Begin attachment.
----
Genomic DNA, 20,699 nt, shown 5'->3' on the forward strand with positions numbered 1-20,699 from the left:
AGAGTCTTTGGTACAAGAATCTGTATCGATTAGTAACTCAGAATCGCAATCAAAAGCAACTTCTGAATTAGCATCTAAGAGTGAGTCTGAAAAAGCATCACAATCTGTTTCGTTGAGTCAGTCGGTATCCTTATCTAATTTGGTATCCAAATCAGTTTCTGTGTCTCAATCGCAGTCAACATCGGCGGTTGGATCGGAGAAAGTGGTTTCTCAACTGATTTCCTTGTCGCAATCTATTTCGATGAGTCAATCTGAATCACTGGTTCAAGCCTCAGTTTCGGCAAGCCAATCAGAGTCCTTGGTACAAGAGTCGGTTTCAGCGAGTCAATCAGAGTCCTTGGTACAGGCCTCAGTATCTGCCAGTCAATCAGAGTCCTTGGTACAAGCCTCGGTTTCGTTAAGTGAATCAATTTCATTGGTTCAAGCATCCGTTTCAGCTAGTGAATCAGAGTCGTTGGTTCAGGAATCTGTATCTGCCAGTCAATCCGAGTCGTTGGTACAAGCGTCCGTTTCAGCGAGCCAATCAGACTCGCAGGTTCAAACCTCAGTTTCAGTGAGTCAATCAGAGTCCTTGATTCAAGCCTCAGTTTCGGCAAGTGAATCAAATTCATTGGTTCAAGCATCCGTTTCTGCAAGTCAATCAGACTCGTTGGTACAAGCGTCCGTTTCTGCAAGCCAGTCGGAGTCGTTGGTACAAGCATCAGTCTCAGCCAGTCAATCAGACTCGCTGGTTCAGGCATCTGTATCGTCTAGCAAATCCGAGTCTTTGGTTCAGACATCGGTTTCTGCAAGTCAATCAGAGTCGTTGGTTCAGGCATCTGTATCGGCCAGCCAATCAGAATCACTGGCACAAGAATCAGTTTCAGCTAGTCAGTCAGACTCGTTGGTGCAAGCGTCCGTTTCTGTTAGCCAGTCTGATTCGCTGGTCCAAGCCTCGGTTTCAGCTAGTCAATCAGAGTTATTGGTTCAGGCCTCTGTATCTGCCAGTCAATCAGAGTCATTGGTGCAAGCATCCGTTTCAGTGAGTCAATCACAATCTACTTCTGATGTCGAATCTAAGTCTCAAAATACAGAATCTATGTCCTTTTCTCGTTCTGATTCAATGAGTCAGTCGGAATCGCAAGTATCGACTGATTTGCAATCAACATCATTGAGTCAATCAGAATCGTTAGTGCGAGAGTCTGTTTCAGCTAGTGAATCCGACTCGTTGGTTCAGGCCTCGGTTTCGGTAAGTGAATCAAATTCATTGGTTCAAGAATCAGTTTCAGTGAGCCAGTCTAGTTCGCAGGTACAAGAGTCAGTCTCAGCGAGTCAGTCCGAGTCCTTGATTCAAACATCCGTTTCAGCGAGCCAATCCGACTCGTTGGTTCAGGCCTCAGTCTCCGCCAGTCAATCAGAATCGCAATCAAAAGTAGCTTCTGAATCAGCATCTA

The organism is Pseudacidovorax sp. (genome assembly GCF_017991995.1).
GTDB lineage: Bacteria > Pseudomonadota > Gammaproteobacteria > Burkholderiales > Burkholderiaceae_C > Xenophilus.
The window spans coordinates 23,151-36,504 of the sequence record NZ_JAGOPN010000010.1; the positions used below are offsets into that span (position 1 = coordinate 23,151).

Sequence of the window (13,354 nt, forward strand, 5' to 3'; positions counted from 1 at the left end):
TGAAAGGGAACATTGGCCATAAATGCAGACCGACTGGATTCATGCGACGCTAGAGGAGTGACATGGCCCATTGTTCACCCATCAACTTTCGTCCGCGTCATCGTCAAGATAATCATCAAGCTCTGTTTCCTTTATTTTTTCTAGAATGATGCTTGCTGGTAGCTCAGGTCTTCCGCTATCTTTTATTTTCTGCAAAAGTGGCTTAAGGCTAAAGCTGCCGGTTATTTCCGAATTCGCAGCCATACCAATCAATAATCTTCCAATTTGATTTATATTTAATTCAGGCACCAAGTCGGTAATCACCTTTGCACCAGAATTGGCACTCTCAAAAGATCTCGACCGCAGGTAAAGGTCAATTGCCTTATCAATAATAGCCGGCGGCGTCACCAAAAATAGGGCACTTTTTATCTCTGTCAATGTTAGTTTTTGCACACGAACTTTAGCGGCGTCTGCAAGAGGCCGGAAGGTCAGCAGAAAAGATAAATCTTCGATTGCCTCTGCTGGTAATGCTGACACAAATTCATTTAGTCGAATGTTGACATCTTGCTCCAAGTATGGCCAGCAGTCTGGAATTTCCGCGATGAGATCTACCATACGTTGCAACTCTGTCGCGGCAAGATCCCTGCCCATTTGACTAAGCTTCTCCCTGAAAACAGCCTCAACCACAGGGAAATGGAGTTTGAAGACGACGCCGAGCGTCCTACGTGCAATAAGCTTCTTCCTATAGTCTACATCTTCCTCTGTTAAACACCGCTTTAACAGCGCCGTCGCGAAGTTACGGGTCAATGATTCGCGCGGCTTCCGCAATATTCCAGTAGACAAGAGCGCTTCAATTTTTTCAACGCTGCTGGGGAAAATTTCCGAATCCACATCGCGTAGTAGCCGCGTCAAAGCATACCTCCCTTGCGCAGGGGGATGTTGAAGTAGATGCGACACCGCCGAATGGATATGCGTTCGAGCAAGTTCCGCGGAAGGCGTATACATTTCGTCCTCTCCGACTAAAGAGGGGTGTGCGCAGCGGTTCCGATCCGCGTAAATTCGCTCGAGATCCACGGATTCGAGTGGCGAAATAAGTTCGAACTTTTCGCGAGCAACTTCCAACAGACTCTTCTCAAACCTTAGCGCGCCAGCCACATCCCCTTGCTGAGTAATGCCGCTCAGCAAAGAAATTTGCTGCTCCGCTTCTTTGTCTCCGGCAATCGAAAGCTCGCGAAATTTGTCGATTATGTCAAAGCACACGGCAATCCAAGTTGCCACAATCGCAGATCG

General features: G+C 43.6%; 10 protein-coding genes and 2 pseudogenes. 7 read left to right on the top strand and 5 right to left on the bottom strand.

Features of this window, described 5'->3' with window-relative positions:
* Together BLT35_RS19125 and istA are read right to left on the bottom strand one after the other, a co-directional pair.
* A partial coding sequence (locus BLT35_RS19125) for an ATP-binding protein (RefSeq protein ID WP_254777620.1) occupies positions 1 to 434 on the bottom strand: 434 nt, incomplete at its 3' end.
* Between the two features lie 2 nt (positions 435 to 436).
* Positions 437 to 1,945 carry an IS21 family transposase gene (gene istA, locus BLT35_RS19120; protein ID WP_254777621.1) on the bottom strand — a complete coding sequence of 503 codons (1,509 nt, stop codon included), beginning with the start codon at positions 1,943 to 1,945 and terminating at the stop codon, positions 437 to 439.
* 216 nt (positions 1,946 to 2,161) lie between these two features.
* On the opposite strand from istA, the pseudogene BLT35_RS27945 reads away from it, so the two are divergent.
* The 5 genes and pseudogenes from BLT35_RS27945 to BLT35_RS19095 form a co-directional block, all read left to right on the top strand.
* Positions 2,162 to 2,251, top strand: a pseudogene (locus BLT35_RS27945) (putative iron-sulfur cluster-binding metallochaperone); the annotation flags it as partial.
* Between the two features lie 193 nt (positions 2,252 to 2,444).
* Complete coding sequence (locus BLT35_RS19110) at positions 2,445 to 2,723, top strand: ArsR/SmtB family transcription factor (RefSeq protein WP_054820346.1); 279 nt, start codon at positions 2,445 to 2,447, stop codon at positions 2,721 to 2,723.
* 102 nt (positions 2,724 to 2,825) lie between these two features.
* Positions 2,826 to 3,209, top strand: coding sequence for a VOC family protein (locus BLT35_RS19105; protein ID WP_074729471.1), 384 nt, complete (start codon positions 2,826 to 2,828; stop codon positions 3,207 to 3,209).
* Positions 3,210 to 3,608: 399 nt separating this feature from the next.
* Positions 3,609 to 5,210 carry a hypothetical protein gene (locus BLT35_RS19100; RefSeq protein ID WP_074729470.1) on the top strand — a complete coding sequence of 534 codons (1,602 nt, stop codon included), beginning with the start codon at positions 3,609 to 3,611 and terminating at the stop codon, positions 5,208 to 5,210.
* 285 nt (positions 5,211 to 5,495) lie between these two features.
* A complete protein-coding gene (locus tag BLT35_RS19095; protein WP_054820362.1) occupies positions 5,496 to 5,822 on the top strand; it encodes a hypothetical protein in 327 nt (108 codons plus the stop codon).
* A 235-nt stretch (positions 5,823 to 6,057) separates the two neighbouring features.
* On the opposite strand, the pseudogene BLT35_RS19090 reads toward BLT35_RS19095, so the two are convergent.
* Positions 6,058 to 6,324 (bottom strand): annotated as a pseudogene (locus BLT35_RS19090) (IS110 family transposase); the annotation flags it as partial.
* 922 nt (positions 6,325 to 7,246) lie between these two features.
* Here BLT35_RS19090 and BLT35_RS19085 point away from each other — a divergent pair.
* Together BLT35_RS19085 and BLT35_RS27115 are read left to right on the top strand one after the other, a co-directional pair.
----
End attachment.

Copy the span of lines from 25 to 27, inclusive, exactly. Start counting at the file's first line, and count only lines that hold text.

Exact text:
* A complete protein-coding gene (locus tag BLT35_RS19095; protein WP_054820362.1) occupies positions 5,496 to 5,822 on the top strand; it encodes a hypothetical protein in 327 nt (108 codons plus the stop codon).
* A 235-nt stretch (positions 5,823 to 6,057) separates the two neighbouring features.
* On the opposite strand, the pseudogene BLT35_RS19090 reads toward BLT35_RS19095, so the two are convergent.